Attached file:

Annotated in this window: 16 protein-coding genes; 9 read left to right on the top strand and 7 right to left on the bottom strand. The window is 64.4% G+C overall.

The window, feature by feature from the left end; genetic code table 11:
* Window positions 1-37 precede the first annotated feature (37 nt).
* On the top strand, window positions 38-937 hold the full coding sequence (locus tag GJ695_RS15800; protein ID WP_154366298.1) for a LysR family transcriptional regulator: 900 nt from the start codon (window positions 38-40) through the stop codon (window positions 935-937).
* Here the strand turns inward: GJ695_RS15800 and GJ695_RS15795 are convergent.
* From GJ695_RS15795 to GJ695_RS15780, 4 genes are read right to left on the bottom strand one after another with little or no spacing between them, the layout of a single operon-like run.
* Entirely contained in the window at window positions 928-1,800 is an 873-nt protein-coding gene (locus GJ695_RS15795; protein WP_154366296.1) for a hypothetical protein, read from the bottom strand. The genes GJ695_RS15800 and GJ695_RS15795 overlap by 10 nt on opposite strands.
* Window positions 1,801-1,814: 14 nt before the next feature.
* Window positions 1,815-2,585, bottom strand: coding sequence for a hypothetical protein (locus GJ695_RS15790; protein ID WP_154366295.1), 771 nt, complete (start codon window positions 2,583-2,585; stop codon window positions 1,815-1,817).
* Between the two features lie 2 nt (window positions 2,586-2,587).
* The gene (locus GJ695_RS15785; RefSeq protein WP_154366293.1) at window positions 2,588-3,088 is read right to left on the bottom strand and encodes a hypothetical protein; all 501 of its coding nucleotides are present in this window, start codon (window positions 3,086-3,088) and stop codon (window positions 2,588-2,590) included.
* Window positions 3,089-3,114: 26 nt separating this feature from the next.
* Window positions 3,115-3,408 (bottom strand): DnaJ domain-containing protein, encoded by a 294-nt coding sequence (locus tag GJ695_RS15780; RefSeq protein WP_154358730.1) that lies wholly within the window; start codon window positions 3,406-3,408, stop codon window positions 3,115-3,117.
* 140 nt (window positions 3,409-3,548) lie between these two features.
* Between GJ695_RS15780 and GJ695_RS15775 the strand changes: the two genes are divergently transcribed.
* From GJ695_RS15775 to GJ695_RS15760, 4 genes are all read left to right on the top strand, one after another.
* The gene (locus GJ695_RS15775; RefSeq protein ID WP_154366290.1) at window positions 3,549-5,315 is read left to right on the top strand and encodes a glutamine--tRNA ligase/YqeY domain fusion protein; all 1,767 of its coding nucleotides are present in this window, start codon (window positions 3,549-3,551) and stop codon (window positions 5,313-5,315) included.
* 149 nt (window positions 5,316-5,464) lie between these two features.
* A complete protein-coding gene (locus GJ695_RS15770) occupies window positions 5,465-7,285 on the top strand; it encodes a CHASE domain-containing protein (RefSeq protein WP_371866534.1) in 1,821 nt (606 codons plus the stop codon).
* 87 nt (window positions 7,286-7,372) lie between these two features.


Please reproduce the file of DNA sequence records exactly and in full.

Annotated in this window: 16 protein-coding genes; 9 read left to right on the top strand and 7 right to left on the bottom strand. The window is 64.4% G+C overall.

The window, feature by feature from the left end; genetic code table 11:
* Window positions 1-37 precede the first annotated feature (37 nt).
* On the top strand, window positions 38-937 hold the full coding sequence (locus tag GJ695_RS15800; protein ID WP_154366298.1) for a LysR family transcriptional regulator: 900 nt from the start codon (window positions 38-40) through the stop codon (window positions 935-937).
* Here the strand turns inward: GJ695_RS15800 and GJ695_RS15795 are convergent.
* From GJ695_RS15795 to GJ695_RS15780, 4 genes are read right to left on the bottom strand one after another with little or no spacing between them, the layout of a single operon-like run.
* Entirely contained in the window at window positions 928-1,800 is an 873-nt protein-coding gene (locus GJ695_RS15795; protein WP_154366296.1) for a hypothetical protein, read from the bottom strand. The genes GJ695_RS15800 and GJ695_RS15795 overlap by 10 nt on opposite strands.
* Window positions 1,801-1,814: 14 nt before the next feature.
* Window positions 1,815-2,585, bottom strand: coding sequence for a hypothetical protein (locus GJ695_RS15790; protein ID WP_154366295.1), 771 nt, complete (start codon window positions 2,583-2,585; stop codon window positions 1,815-1,817).
* Between the two features lie 2 nt (window positions 2,586-2,587).
* The gene (locus GJ695_RS15785; RefSeq protein WP_154366293.1) at window positions 2,588-3,088 is read right to left on the bottom strand and encodes a hypothetical protein; all 501 of its coding nucleotides are present in this window, start codon (window positions 3,086-3,088) and stop codon (window positions 2,588-2,590) included.
* Window positions 3,089-3,114: 26 nt separating this feature from the next.
* Window positions 3,115-3,408 (bottom strand): DnaJ domain-containing protein, encoded by a 294-nt coding sequence (locus tag GJ695_RS15780; RefSeq protein WP_154358730.1) that lies wholly within the window; start codon window positions 3,406-3,408, stop codon window positions 3,115-3,117.
* 140 nt (window positions 3,409-3,548) lie between these two features.
* Between GJ695_RS15780 and GJ695_RS15775 the strand changes: the two genes are divergently transcribed.
* From GJ695_RS15775 to GJ695_RS15760, 4 genes are all read left to right on the top strand, one after another.
* The gene (locus GJ695_RS15775; RefSeq protein ID WP_154366290.1) at window positions 3,549-5,315 is read left to right on the top strand and encodes a glutamine--tRNA ligase/YqeY domain fusion protein; all 1,767 of its coding nucleotides are present in this window, start codon (window positions 3,549-3,551) and stop codon (window positions 5,313-5,315) included.
* 149 nt (window positions 5,316-5,464) lie between these two features.
* A complete protein-coding gene (locus GJ695_RS15770) occupies window positions 5,465-7,285 on the top strand; it encodes a CHASE domain-containing protein (RefSeq protein WP_371866534.1) in 1,821 nt (606 codons plus the stop codon).
* 87 nt (window positions 7,286-7,372) lie between these two features.